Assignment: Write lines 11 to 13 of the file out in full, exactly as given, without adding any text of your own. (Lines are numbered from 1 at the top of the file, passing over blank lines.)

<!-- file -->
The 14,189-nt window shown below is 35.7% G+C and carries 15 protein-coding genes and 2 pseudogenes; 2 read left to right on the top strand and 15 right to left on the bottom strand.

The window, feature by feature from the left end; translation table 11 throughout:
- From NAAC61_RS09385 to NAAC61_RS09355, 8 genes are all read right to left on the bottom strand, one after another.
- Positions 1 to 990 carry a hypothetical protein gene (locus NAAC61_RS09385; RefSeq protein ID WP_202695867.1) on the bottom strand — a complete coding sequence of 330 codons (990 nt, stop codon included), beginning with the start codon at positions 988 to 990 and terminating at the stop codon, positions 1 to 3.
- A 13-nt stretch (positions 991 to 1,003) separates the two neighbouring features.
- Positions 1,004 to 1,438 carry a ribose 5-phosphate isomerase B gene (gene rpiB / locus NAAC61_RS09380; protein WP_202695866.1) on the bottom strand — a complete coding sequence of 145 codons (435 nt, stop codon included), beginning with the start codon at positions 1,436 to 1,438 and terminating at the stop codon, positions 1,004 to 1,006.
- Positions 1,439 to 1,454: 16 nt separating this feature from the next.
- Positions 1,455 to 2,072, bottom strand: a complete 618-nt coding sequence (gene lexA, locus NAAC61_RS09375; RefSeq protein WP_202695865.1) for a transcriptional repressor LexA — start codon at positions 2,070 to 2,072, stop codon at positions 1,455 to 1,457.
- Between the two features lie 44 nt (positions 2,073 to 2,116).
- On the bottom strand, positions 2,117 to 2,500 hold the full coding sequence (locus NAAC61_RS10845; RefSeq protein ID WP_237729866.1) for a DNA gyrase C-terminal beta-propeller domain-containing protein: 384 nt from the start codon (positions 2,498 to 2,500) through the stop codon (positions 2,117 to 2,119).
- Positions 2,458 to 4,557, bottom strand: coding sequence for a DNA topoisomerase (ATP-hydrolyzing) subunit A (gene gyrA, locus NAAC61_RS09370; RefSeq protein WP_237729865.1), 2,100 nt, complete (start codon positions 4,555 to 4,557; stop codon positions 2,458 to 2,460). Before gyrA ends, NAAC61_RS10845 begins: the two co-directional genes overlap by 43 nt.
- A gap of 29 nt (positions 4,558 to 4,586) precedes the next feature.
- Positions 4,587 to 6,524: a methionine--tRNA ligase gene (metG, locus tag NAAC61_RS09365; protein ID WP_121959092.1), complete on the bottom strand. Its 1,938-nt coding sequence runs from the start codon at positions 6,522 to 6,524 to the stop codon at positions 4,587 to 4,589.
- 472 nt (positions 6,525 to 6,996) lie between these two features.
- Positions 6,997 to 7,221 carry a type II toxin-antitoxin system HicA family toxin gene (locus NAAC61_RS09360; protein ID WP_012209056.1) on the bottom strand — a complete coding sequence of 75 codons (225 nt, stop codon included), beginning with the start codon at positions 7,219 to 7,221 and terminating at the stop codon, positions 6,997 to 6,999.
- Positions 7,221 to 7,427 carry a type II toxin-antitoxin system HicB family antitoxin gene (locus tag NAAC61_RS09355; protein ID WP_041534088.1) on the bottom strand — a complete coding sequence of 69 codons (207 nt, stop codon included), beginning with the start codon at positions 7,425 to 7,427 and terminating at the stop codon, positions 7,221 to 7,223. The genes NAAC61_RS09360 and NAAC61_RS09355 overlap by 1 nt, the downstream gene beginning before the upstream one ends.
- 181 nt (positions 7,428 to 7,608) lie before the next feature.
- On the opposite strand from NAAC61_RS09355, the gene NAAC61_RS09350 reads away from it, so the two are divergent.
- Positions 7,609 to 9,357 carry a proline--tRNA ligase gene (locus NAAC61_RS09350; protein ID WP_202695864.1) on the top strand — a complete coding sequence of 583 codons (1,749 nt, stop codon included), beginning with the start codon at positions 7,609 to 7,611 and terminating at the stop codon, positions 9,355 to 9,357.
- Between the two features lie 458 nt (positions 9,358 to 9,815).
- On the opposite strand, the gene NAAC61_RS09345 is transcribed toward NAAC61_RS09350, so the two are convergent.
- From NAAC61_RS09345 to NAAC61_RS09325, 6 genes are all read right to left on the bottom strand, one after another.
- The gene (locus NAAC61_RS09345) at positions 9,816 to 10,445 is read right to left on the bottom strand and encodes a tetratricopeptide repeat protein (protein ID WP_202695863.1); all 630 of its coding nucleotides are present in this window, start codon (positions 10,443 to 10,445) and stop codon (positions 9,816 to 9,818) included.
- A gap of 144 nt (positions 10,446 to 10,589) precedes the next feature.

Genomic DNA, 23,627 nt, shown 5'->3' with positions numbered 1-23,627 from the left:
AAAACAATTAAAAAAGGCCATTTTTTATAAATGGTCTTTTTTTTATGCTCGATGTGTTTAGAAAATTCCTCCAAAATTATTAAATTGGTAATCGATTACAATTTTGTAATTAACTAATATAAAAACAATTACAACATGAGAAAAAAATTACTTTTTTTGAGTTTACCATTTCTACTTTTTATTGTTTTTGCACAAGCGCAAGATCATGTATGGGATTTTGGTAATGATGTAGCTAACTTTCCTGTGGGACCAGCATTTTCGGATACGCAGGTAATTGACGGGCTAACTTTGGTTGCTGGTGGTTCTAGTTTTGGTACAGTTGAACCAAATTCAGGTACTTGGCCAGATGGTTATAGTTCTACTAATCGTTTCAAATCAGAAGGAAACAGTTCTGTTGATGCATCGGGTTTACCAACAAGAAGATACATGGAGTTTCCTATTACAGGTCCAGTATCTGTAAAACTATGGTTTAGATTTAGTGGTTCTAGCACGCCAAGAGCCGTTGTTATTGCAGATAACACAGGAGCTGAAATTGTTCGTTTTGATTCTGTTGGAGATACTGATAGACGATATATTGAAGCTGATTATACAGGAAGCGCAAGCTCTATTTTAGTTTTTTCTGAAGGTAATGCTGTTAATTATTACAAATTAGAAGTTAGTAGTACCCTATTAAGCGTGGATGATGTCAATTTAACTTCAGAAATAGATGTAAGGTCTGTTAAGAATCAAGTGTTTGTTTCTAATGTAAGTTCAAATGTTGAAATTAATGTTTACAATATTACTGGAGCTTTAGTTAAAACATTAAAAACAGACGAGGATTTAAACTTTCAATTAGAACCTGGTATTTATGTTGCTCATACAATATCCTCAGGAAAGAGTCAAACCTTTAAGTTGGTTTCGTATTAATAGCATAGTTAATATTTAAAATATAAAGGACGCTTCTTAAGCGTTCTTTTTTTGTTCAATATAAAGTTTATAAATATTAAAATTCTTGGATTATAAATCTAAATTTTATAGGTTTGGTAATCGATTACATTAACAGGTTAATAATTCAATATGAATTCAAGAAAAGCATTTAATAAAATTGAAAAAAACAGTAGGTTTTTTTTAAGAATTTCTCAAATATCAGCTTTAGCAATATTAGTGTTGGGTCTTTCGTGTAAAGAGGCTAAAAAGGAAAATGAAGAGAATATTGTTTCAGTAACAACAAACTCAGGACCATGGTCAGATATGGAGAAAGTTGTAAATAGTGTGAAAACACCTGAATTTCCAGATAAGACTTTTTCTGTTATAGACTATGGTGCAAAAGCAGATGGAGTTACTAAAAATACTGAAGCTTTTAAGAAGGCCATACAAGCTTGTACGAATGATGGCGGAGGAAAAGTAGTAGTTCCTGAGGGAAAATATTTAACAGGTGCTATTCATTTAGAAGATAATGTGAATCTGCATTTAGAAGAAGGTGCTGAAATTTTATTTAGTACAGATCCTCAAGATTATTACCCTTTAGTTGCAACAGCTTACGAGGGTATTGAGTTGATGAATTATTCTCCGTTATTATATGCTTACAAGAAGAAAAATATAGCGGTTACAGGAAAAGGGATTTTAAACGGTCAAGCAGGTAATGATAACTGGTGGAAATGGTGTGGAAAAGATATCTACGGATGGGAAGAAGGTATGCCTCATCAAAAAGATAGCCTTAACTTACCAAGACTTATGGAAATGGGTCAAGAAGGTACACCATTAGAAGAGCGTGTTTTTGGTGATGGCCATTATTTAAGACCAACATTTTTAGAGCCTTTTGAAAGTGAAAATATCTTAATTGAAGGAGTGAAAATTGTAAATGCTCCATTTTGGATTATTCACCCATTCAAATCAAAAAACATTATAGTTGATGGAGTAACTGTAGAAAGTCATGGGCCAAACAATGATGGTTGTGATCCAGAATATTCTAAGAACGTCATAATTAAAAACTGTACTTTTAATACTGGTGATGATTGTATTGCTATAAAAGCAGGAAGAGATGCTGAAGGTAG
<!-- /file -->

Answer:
- Positions 2,458 to 4,557, bottom strand: coding sequence for a DNA topoisomerase (ATP-hydrolyzing) subunit A (gene gyrA, locus NAAC61_RS09370; RefSeq protein WP_237729865.1), 2,100 nt, complete (start codon positions 4,555 to 4,557; stop codon positions 2,458 to 2,460). Before gyrA ends, NAAC61_RS10845 begins: the two co-directional genes overlap by 43 nt.
- A gap of 29 nt (positions 4,558 to 4,586) precedes the next feature.
- Positions 4,587 to 6,524: a methionine--tRNA ligase gene (metG, locus tag NAAC61_RS09365; protein ID WP_121959092.1), complete on the bottom strand. Its 1,938-nt coding sequence runs from the start codon at positions 6,522 to 6,524 to the stop codon at positions 4,587 to 4,589.